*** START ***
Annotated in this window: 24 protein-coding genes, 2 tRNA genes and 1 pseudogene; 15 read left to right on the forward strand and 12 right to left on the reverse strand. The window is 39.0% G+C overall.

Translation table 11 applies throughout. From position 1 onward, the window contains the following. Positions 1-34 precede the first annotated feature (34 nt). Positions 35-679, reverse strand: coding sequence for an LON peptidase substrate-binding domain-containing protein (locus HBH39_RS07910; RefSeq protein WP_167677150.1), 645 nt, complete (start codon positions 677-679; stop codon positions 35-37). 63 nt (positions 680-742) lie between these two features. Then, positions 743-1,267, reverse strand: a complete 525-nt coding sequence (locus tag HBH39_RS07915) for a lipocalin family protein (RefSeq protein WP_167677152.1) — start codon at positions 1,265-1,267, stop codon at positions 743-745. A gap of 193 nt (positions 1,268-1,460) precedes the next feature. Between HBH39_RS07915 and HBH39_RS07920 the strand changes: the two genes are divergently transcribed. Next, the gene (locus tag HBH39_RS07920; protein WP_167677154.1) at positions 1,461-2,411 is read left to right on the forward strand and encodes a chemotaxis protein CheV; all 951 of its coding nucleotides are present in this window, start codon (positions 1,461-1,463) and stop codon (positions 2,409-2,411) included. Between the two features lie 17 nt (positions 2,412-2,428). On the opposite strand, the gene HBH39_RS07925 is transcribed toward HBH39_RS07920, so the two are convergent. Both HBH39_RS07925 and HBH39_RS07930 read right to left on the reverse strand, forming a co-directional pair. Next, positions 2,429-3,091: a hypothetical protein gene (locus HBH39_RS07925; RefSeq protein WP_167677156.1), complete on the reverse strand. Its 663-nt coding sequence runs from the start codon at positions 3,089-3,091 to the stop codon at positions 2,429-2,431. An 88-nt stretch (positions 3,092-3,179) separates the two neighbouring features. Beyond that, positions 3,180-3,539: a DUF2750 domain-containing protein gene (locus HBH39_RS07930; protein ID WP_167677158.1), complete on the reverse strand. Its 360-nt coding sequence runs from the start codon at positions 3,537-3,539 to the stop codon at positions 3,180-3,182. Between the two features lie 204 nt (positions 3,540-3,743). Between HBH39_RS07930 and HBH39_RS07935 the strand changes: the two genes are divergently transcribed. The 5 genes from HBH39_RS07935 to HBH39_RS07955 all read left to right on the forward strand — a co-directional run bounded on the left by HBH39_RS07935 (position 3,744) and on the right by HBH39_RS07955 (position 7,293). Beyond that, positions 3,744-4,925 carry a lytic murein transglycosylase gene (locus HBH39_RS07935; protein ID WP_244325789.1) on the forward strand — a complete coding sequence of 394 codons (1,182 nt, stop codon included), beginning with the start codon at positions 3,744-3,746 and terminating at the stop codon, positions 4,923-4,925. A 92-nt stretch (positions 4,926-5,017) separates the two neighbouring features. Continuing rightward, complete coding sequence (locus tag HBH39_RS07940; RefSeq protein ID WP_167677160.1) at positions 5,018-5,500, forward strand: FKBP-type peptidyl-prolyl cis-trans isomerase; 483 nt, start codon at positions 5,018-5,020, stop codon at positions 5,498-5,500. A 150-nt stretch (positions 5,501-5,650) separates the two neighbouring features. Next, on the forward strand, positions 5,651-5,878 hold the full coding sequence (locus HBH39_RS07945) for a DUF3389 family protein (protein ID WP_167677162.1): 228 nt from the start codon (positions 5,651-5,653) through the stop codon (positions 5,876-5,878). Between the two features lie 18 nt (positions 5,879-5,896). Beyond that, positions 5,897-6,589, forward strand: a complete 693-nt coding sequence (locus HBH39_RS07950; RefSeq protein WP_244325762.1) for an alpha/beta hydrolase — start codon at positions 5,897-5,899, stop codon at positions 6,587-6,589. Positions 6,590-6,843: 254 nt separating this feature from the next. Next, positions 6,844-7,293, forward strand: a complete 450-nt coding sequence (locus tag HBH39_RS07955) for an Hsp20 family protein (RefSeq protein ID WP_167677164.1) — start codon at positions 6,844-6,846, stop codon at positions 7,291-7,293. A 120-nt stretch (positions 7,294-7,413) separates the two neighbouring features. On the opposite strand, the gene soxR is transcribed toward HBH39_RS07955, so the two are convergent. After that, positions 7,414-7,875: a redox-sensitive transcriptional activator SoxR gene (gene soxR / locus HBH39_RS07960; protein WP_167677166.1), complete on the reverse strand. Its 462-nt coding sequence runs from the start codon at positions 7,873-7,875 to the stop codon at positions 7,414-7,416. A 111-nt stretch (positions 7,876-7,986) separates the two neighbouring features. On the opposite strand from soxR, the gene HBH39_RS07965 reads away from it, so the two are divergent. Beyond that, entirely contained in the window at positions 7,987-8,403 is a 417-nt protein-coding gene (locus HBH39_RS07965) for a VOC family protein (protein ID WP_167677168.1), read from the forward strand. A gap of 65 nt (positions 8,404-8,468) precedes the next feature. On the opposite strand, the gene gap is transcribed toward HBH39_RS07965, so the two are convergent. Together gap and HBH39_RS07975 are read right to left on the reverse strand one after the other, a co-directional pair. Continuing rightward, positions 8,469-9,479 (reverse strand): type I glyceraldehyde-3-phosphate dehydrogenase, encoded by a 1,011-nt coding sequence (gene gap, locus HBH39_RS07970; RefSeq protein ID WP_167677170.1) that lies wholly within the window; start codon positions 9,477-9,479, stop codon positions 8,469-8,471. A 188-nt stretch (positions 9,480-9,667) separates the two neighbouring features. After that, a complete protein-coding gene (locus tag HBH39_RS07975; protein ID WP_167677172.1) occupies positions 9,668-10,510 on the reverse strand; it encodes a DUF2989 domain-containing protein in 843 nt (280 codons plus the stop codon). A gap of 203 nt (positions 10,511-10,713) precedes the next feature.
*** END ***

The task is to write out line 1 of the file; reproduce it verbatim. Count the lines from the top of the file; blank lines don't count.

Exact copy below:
Annotated in this window: 24 protein-coding genes, 2 tRNA genes and 1 pseudogene; 15 read left to right on the forward strand and 12 right to left on the reverse strand. The window is 39.0% G+C overall.